Bits 14..15 are 2 "index"  or 3 "check". (?? - dump.lua and IRCONV_* inconsistent?)

TOBIT, N , ref, ref

(see bit.tobit)

  • op1: dest
  • op1: source

TOSTR, N , ref, ___

Convert to string.

STRTO, N , ref, ___

Convert string to number.

Calls

CALLN, N , ref, lit

Call Normal/Ref (N)?

CALLL, L , ref, lit

Call Load (L)?

CALLS, S , ref, lit

Call Store (S)?

CALLXS, S , ref, ref

CARG, N , ref, ref

(?) something related to function call arguments

Constants

Constant instructions are only present in the constant part of the IR (growing upwards to lower refs). IR constants are interned (de-duplicated) and can be compared for equality only by looking at their references.

Constant instructions never appear in dumps, since -jdump always shows the actual constant value inlined into the referencing instructions.

OP
Left
Right
Description
KPRI     Primitive type: nil, false, true
KINT #int 32 bit integer constant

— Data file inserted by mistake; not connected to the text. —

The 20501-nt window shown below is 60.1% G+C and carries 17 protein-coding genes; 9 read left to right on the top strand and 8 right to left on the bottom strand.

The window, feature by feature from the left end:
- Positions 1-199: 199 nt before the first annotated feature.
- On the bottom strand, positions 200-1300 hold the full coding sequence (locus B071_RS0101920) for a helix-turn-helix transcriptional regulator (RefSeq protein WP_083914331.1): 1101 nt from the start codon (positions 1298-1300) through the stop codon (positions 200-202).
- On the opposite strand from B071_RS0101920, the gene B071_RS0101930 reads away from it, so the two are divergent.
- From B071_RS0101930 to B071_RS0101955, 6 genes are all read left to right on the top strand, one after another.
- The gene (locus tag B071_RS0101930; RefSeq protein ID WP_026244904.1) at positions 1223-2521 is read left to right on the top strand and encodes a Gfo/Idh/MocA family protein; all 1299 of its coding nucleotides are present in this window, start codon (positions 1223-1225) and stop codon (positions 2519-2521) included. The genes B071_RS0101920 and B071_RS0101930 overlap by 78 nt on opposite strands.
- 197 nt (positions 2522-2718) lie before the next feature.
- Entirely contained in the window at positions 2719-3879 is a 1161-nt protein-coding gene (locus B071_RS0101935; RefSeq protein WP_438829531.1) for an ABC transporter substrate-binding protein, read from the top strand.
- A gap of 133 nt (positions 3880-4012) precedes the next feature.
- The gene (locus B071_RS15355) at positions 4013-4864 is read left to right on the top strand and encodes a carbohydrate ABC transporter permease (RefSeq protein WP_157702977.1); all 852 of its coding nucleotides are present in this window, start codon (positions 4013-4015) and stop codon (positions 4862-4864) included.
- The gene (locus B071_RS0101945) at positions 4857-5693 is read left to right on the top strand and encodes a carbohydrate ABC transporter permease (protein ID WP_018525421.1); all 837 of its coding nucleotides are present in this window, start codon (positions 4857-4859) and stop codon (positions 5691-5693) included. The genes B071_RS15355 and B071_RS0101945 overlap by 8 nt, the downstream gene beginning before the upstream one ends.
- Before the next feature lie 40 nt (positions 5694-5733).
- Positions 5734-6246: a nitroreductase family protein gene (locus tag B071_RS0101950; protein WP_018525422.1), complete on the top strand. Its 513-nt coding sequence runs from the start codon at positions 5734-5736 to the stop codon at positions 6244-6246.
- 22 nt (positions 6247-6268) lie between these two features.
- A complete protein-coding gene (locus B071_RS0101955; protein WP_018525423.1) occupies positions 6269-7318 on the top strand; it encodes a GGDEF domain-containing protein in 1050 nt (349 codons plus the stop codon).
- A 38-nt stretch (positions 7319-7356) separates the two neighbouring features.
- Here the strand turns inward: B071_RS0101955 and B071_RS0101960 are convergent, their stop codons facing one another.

KGC #ptr Garbage collected constant
KPTR #ptr Pointer constant
KKPTR #ptr Pointer constant to constant data
KNULL #ptr Typed NULL constant
KNUM #k64ptr Double-precision floating-point constant
KINT64 #k64ptr 64 bit integer constant
KSLOT kref #slot Hash slot for constant

Every trace has three KPRI instructions at fixed references for the constants nil, false and true (REF_NIL, REF_FALSE, REF_TRUE).

The 32 bit integer or pointer values occupy the space for both the left and the right 16 bit operand. 64 bit values are interned in a global constant table and indirectly referenced by 32 bit pointers.